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Towards a Neuropsychology of Schizophrenia

Published online by Cambridge University Press:  02 January 2018

Christopher D. Frith
Affiliation:
CRC Division of Psychiatry, Watford Road, Harrow HA1 3UJ
D. John Done
Affiliation:
CRC Division of Psychiatry, Watford Road, Harrow HA1 3UJ

Abstract

A viable neuropsychology of schizophrenia requires, first, that signs and symptoms be understood in terms of underlying psychological processes and, second, that these underlying processes be related to brain systems. We propose that the negative signs of schizophrenia reflect a defect in the initiation of spontaneous action, while the positive symptoms reflect a defect in the internal monitoring of action. The spontaneous initiation of action depends upon brain systems linking the prefrontal cortex and the basal ganglia. Internal monitoring, carried out in the hippocampus, of spontaneous action, depends upon links between the prefrontal cortex and the hippocampus via the parahippocampal cortex and the cingulate cortex.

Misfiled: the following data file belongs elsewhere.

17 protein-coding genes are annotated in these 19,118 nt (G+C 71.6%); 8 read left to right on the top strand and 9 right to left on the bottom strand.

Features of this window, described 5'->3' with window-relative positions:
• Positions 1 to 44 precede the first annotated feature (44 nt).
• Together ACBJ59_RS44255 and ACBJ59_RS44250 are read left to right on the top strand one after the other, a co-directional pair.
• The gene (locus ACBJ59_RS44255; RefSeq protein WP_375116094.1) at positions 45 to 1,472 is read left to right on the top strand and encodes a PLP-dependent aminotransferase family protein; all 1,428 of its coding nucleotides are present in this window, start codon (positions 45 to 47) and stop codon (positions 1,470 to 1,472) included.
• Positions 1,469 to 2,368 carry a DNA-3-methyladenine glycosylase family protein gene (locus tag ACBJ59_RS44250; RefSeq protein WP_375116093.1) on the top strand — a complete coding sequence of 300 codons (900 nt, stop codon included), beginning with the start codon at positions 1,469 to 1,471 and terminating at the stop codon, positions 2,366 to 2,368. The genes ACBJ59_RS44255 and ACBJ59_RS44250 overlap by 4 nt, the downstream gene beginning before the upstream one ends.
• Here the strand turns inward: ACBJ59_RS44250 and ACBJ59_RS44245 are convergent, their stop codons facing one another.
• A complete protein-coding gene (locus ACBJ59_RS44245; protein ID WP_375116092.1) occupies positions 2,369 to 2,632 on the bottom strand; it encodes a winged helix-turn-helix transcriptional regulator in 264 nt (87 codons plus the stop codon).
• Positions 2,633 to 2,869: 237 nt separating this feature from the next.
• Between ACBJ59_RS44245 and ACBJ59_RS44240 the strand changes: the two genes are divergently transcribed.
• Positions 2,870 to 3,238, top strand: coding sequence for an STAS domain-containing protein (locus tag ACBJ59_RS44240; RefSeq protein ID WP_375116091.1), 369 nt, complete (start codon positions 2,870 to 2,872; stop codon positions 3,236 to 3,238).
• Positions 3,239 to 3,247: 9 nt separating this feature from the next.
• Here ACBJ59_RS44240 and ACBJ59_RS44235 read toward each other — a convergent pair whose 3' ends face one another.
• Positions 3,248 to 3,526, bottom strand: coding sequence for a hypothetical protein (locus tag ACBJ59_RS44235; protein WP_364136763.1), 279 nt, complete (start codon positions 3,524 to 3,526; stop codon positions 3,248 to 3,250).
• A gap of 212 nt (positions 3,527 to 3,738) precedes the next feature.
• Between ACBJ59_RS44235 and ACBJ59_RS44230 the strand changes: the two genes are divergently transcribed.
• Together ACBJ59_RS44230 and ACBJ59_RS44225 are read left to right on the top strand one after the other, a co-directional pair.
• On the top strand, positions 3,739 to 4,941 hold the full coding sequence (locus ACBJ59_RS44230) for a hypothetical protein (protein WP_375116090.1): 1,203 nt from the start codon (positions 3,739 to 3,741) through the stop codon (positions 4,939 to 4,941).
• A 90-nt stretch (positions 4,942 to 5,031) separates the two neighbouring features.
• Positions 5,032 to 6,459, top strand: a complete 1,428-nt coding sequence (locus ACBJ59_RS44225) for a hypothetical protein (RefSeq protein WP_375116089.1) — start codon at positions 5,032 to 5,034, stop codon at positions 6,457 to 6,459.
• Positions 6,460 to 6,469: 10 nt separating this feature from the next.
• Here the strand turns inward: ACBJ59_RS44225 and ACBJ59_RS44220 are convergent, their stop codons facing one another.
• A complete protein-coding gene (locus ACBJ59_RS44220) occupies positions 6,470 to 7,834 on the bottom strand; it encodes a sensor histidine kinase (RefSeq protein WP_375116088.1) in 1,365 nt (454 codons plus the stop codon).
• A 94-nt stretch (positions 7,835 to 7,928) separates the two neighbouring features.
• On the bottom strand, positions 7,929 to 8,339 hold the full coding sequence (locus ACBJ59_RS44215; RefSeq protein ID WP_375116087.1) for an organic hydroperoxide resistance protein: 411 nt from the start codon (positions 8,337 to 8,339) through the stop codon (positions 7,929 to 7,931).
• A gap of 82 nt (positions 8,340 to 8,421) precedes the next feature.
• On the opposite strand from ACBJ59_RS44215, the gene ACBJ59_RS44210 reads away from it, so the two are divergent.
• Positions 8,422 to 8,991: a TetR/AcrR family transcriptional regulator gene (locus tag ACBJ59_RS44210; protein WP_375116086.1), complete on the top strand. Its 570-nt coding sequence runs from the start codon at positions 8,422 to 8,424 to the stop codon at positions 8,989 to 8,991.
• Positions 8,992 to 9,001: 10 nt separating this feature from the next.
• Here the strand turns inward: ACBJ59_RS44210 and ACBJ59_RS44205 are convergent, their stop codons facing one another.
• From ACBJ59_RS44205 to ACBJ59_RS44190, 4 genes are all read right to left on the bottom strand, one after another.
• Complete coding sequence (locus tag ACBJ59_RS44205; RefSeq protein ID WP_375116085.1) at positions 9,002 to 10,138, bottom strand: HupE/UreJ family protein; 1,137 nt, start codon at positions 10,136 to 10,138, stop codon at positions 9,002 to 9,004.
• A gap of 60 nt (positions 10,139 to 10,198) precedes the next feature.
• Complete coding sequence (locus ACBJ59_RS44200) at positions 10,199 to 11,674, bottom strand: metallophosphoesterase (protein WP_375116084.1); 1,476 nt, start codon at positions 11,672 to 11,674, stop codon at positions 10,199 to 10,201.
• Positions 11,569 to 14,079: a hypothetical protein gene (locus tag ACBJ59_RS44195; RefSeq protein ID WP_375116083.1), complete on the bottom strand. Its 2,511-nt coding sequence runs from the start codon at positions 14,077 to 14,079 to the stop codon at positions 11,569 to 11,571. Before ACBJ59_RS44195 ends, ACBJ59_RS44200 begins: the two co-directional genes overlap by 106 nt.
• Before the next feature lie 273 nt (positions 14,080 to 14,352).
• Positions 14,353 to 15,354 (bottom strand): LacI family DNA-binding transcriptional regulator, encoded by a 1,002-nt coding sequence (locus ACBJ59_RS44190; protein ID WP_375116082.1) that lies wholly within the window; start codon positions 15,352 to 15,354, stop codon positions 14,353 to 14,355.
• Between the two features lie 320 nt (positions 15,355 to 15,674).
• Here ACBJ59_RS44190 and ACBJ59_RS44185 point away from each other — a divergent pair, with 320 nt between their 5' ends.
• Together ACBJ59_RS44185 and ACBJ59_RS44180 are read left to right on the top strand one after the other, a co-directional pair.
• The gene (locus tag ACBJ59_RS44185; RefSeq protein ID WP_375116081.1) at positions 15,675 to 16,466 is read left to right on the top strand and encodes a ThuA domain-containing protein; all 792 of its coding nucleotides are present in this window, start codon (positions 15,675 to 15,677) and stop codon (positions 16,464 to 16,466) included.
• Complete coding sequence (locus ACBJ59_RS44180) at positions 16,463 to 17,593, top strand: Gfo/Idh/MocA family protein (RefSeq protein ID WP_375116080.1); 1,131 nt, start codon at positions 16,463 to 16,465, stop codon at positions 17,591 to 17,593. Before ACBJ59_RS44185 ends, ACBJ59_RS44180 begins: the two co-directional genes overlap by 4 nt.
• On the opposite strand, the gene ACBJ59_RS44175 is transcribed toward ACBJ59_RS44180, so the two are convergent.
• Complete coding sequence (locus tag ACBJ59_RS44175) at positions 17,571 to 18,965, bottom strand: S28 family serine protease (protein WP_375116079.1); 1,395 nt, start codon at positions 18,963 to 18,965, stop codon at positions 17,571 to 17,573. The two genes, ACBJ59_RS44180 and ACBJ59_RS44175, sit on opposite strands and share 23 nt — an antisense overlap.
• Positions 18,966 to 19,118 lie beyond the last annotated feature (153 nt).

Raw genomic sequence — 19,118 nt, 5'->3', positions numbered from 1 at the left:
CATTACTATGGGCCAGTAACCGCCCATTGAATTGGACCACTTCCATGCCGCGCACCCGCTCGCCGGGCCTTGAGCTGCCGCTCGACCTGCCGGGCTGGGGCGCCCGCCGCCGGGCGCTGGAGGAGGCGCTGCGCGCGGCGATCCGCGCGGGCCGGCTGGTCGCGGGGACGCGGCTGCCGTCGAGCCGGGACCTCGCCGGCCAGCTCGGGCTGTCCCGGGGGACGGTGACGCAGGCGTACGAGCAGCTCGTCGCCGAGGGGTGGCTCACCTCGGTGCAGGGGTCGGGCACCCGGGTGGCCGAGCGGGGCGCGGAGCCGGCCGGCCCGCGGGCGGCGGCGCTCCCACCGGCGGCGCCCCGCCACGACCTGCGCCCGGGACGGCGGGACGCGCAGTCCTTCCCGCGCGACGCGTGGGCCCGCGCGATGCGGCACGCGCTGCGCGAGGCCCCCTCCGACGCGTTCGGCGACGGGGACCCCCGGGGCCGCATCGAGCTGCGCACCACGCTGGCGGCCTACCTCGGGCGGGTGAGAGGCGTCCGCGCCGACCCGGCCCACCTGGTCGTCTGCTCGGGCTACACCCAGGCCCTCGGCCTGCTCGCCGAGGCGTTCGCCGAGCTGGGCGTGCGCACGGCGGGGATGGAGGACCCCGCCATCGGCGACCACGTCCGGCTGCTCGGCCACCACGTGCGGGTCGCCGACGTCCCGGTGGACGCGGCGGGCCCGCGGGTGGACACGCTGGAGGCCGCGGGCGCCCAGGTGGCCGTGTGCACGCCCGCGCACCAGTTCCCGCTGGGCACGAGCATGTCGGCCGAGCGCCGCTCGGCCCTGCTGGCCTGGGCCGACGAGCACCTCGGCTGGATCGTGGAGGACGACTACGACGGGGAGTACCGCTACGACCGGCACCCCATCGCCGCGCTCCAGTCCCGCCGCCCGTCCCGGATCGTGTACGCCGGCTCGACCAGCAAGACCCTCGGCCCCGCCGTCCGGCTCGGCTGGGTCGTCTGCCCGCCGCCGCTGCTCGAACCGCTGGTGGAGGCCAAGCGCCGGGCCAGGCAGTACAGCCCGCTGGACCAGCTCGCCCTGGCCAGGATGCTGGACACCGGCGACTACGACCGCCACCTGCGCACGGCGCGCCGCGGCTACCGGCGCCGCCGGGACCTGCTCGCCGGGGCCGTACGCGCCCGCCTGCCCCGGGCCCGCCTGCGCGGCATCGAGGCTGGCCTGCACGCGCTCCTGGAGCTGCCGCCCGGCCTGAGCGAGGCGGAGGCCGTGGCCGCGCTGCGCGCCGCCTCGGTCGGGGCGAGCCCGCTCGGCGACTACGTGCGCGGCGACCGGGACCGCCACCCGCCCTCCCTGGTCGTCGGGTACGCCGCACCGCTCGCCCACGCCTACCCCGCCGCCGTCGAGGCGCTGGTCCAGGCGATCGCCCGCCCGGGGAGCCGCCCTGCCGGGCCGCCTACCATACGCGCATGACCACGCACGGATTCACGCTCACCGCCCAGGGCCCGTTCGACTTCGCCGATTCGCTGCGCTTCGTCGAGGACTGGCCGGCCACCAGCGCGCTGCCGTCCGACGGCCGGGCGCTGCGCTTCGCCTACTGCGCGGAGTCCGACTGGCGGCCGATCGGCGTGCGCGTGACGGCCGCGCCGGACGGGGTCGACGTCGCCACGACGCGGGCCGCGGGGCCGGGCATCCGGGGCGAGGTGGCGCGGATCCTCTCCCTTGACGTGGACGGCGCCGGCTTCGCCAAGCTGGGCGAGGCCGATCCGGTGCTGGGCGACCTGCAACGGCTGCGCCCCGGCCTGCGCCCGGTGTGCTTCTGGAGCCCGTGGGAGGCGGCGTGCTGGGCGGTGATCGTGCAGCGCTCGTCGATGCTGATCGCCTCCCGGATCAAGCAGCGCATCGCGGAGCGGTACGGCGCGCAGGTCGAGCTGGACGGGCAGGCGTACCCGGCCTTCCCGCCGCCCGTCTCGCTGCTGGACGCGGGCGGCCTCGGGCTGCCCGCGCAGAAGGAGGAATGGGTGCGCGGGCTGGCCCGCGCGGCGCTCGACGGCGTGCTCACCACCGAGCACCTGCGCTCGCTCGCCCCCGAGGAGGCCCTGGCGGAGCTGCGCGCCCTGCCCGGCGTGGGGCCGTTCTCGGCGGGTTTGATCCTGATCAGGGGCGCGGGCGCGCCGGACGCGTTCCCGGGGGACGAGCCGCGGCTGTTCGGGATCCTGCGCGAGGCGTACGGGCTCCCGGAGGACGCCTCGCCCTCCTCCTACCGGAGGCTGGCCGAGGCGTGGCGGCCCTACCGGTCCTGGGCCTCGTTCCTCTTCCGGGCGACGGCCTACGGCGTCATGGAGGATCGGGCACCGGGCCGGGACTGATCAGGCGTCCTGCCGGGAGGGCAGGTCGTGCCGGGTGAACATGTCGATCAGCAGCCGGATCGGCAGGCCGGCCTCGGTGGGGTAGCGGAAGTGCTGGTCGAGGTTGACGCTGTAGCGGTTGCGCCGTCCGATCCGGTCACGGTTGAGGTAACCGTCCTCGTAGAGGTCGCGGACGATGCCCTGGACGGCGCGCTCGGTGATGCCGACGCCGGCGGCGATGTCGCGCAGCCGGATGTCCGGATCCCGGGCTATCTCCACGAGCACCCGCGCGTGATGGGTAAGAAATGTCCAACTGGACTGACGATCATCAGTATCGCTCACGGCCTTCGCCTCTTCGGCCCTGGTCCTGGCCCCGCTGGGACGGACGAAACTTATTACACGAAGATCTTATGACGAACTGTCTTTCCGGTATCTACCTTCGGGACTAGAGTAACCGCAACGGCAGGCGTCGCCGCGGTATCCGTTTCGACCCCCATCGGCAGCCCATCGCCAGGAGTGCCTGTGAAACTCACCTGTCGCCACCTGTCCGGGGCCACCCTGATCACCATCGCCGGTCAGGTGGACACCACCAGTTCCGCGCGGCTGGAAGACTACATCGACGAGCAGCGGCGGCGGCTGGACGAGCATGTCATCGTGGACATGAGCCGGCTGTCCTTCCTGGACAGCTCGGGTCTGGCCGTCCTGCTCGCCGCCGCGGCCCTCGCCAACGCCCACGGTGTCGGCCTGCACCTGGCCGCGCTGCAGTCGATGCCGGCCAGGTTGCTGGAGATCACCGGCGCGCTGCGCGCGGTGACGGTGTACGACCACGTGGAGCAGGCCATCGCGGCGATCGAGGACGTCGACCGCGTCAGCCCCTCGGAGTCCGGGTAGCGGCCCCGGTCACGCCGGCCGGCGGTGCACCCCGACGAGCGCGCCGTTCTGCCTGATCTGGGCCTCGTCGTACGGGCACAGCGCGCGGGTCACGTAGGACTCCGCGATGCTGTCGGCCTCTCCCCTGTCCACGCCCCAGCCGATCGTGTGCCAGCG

Type
Review Article
Copyright
Copyright © Royal College of Psychiatrists, 1988 

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Footnotes

Extended version of a lecture given at a Royal College of Psychiatrists' meeting in January 1987, as part of the Maudsley Bequest series.

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